Out of all the seventeen floors of the Trans Art Tokyo art exhibition (introduction here if you missed it), without a shadow of a doubt the most important from a fashion perspective was the eighth devoted entirely to the Coco-ten exhibition from Coconogacco. Coconogacco is the brainchild of a group of designers and fashion visionaries ably led by Mikio Sakabe and WrittenAfterwards’ Yoshikazu Yamakaza, the name in Japanese literally meaning “A school of the here and now”. Under the tutelage of the aforementioned designers the school takes on a very small amount of students and guides them into the world of Japanese fashion in an aggregation of talent that must too be a source of inspiration for the designers in return.
We will be looking at the installations from the Coconogacco students in the coming days, but we thought it best to start in reverse with a look at the fashion show from the students and WrittenAfterwards that ended the Trans Art Tokyo exhibition.
The show itself was entirely guerrilla in nature, breaking out in the corridor of the Tokyo Denki University corridor with guests flanking the walls. It was not filmed, nor was there a photographer area, instead this was a show for the sake of it, not mattering if it was picked up in a magazine or not, just a celebration of the here and now.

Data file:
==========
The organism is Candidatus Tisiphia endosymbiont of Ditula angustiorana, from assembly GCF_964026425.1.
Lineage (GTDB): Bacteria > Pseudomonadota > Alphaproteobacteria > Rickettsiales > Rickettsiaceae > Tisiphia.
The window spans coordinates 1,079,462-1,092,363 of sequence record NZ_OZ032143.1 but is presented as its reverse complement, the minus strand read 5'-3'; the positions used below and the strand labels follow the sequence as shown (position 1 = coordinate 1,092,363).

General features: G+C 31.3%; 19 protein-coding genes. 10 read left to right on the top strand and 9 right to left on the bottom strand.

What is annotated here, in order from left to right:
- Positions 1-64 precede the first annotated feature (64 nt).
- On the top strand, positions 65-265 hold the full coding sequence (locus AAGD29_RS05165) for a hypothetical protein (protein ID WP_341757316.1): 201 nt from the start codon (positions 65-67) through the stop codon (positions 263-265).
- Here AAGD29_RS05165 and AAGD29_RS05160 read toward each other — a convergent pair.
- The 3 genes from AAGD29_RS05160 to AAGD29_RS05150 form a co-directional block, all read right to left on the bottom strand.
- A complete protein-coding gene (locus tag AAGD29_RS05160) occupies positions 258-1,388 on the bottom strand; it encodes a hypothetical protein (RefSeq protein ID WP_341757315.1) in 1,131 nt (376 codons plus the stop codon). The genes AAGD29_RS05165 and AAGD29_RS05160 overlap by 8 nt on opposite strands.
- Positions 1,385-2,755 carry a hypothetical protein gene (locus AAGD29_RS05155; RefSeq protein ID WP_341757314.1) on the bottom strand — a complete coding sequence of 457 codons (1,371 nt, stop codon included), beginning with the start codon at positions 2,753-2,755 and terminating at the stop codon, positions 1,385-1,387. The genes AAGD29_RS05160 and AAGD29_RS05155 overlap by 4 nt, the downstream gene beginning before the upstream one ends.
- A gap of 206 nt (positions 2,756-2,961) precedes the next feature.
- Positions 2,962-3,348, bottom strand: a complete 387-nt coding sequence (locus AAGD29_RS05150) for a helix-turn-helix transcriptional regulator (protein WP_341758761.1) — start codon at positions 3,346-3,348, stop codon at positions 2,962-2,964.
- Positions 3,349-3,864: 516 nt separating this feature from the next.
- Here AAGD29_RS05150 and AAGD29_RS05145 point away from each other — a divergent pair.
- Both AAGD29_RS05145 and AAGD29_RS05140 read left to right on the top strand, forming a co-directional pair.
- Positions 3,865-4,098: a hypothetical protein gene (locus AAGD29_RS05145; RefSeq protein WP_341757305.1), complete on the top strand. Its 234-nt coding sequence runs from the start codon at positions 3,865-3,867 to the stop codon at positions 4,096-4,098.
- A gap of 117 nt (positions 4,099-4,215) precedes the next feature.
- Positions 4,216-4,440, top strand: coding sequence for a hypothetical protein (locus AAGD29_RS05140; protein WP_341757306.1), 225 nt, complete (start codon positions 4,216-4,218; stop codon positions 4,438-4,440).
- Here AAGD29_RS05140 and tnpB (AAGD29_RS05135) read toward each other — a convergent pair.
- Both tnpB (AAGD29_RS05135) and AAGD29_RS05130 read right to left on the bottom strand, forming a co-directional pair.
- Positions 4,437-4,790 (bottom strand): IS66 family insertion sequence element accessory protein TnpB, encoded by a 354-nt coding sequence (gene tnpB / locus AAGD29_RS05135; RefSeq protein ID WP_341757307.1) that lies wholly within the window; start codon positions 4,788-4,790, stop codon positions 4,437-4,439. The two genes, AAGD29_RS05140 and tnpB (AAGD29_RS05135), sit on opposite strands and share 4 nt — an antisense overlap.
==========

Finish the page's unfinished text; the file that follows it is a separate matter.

As the show progressed each set of models would leave the catwalk going to their respective rooms where they would then stand in their respective dioramas.
The mixture of sound, crowds and claustrophobic squat-like setting made for a great show that I am not going to forget for a long time. I think it helped that everyone who knew about it or was invited was a die-hard WrittenAfterwards or Mikio Sakabe fan meaning that we were all the right frame of mind to enjoy it. For the record I still wince when I look at the model in the middle’s gangrenous leg spewing pearls.
The work obviously walks the line between fashion and art, but there is most certainly room in Japanese fashion for that.
Chiaki Moronaga’s work is without a doubt that in closest alignment to the fashion side of things – she has been nailing this style long before it took to the Tokyo streets.
The floor or her room was strewn with an awkward mix of sand and bone…
We will be having a close look at this particular designer in much greater detail in the second part of our report.
A very peaceful space.
And a very disturbing one.
Keisuke Yoshida’s presentation was actually acted out with the help of the kabuki stage hands you see in the bottom right.
This show was also the end of WrittenAfterwards’ Adam saga, but that is probably only of interest to those of you who have been following his project since the very beginning.
Stand by for a whole lot more in the second part and rejoice that Tokyo is still capable of throwing out fashion surprises like this!